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Looking For Answers

news 2Watsonville Youth City Council plans to survey police

The Watsonville Police Department will face questioning by the Watsonville Youth City Council (WYCC) this month.

The survey of officers is the first move by the youth council to follow up on a survey they conducted during October and November of 723 high school students about how safe kids feel in different parts of the City of Watsonville, and how they interact with the police. 

Fifty percent of survey respondents said that they would not report a crime in progress, and 29 percent said they would not approach police for any reason.

Allowing the police to share how they view this dynamic seemed to be the next logical move for the 11-member council. The youth will attend police roll call meetings on Jan. 9 and Jan. 23 to carry out the surveys and will present their findings at their next council meeting in early February.

Ceiba College Preparatory Academy student and councilmember Juanita Alvarez hopes that the paired surveys can help bridge a gap in how the two groups view the state of the city and venues to solve problems. She says that a lack of police officers actually living within the city is a huge obstacle to residents of all ages feeling comfortable dealing with them.

“Instead of understanding we are trying to help when we report something, they judge us,” says Alvarez of police attitudes she has observed. “They might have dealt with gang issues before, but someone who lives locally would know better what is going on here.”

The survey will kick off with police filling out index cards with lines they commonly say when dealing with a group of teenagers. The WYCC will then give them feedback on how youths would view the conversation. They hope this will help bridge the communication gap they have noticed in their ongoing investigation.

Watsonville Mayor Eduardo Montesino—of the “other council,” as the youth council calls it—agrees that there is a serious issue with recruiting local police officers, and believes that addressing that could be one piece of bringing the community and police together in the long term.

“This is a problem in Watsonville, Capitola, Santa Cruz—everywhere,” says Montesino. “They come to clock in and out, and they aren’t involved in the community here.”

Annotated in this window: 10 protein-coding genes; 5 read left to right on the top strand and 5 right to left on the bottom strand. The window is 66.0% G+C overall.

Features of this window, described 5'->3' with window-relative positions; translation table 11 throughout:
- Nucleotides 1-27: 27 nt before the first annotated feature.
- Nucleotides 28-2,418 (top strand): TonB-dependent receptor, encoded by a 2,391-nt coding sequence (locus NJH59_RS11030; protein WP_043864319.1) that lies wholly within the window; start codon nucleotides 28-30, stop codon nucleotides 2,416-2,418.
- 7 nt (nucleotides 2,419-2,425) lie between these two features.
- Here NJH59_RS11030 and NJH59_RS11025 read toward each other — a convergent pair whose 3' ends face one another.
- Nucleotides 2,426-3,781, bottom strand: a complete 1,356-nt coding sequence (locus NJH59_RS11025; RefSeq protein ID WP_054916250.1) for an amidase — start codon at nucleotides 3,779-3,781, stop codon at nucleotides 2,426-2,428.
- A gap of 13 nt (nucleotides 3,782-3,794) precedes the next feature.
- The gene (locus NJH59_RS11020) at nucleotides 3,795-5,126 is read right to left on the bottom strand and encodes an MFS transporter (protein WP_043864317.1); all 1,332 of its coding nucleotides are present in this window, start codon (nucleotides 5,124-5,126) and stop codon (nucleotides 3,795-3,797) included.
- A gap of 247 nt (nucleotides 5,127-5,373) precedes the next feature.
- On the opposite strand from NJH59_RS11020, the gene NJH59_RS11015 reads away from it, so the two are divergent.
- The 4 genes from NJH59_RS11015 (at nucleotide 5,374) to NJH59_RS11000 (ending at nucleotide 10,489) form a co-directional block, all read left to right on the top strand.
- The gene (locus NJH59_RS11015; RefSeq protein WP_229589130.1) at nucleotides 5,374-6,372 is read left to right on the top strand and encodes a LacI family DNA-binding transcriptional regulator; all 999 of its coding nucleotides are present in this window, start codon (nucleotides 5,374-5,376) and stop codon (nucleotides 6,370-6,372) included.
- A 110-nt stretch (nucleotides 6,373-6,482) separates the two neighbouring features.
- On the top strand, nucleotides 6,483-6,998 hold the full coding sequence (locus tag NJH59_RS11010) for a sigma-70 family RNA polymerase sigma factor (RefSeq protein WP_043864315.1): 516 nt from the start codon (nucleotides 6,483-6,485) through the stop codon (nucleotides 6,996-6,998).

Around 30 Watsonville high school students are currently in the Watsonville cadet program, which trains them for careers in law enforcement. Watsonville Police Chief Manuel Solano says he

is trying to expand the cadet program to admit more participants.

“We almost always have that many cadets with some on a waiting list,” he says. “I was a police cadet. Many of us from Watsonville who are officers went through that program.”

Solano says that only about 10 percent of the force lives in the city despite success recruiting cadets into duty. He enjoys living “three minutes from work,” but says even officers who grew up locally look elsewhere for residency.

“Housing is very dense in Watsonville and prices are higher than San Benito or parts of Monterey County,” he says. “Sometimes it’s just to have space from work. After dealing with confrontations or keeping some sort of peace on duty, it can be hard to go out to dinner afterward without being approached.”

However, he counters the idea that police are not involved in the community.

“Our officers work very hard, often on their own to create ways to reach out,” Solano says.

The Police Activities League (PAL) is one example. Through sports, officers find that kids learn acceptable way to act and just generally burn off excess energy.

Alvarez and WYCC Mayor Dulce Sixtos hope that by opening communication lines between their peers and the police, more kids will jump through the necessary hoops and go on to become the force that many of them are now afraid to speak to.

Solano sees benefits in having a local presence off duty, but feels it is unrealistic to dictate where officers can live. The WYCC is not officially proposing policy ideas, but rather aims to get to know police better.

Montesino is very excited about this new voice, and has high hopes for the project.  The 11-member council has representatives in grades nine through 12 from Pajaro Valley High School, Watsonville High School and Ceiba.

“This is really important because 33 percent of people here are under 18 [years old] and if you push it up to 24 [years old], it’s more than 40 percent,” Montesino says.

Solano looks forward to taking the WYCC’s survey and delving further into the data they gathered from their peers.

“If kids don’t feel safe in a certain park, we want to find out why,” he says. “The first survey was a good start but didn’t go that deep.”

Comments (1)Add Comment
Good listening skills important for the police
written by John E. Colby, January 06, 2013
Listening skills are especially important for police officers because communication is fundamental to preventing crime, treating victims and interviewing witnesses/suspects. Watsonville's teenagers are probably much more savvy about crime there than its police officers.

Listening to the community, especially teenagers, is key for any police department to be successful in deterring crime. It is also important to respect a community to effectively police it. Listening is fundamental to being respectful.

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